go to the post office
go to the hardware store
do the grocery shopping
get the coffee I like, which is only available in one place
go to my favorite sandwich place for lunch
get the batteries replaced in 5 watches
get my hair cut
fix the cabinet door on Heidi's bed side table
walk the dog
update my grades
finish the grading on the Early Adolescent Development course I'm teaching
pay the bills

I also promised myself I would find another doctor, but that will have to wait until next time.

Monday, December 3, 2012

Inside Out

As an average person alive in America these past few decades, I have certainly heard the song Feeling Good. Why is it then that I have never actually listened to the words before? Maybe because I'm not a huge Nina Simone fan, although I do know of her. Maybe because it's pretty bluesy and that's not my favorite type of music. I really can't say.

I heard the song tonight on my way home from school. They played it at the end of a ridiculous piece on NPR about web sites that offer virtual compliments and hugs. At nearly 6 PM, after ten and a half hours at work, knowing of such opportunities was really not helpful. There was something about the song that made me listen up, though.

It may have been the disparity between sound and message-- since when have the blues ever been uplifting? Or perhaps I actually heard the lyrics for the first time-- dragonfly in the sun, you know how I feel -- and finally realized the wisdom of the piece.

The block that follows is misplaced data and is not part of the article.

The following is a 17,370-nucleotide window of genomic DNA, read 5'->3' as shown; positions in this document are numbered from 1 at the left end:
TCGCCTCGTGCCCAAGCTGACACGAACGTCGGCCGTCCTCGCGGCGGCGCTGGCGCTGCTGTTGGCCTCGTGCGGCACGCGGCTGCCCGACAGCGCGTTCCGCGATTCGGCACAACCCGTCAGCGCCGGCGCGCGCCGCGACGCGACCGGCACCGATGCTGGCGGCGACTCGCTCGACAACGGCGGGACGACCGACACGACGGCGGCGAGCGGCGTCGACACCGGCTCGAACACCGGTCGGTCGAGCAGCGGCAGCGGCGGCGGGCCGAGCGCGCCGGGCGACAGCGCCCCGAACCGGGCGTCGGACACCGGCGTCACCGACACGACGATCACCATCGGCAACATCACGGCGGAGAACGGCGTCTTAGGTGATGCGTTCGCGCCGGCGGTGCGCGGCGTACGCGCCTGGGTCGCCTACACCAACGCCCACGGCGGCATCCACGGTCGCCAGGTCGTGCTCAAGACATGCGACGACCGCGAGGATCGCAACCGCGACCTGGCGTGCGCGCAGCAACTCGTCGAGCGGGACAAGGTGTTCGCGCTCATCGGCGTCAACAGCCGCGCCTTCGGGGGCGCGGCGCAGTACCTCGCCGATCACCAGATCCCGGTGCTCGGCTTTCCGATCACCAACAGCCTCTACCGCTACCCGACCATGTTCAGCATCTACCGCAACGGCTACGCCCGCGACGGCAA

You know how I feel?

Sunday, December 2, 2012

New and Improved

"Remember when this place used to be a mall?" I asked Heidi as we entered Target this afternoon. "I kind of liked it better then."

She laughed and nodded because I ask her that question a lot when we shop there. And when I don't ask, I'm still thinking about it. I can't walk in the door to that place without remembering it used to be something else.

Today we explored the nostalgia a little more than usual. The Starbucks used to be a shoe store; there was a movie theater in the linen department and another one back by the garden shop. "Wasn't there a play place, too?" Heidi asked.

There was. I used to take my nephew Riley there all the time when he was little. He's 20 now.

In fact, it's been so long since the place was reconstructed that the store itself has actually been renovated.

"Remember when they used to have the Christmas decorations over there?" I asked Heidi. "I kind of liked it better then."

She was good enough not to roll her eyes.

Saturday, December 1, 2012


10 x hour of sleep
2 x hour putting the garden to rest for the winter
1 x movie

Repeat as necessary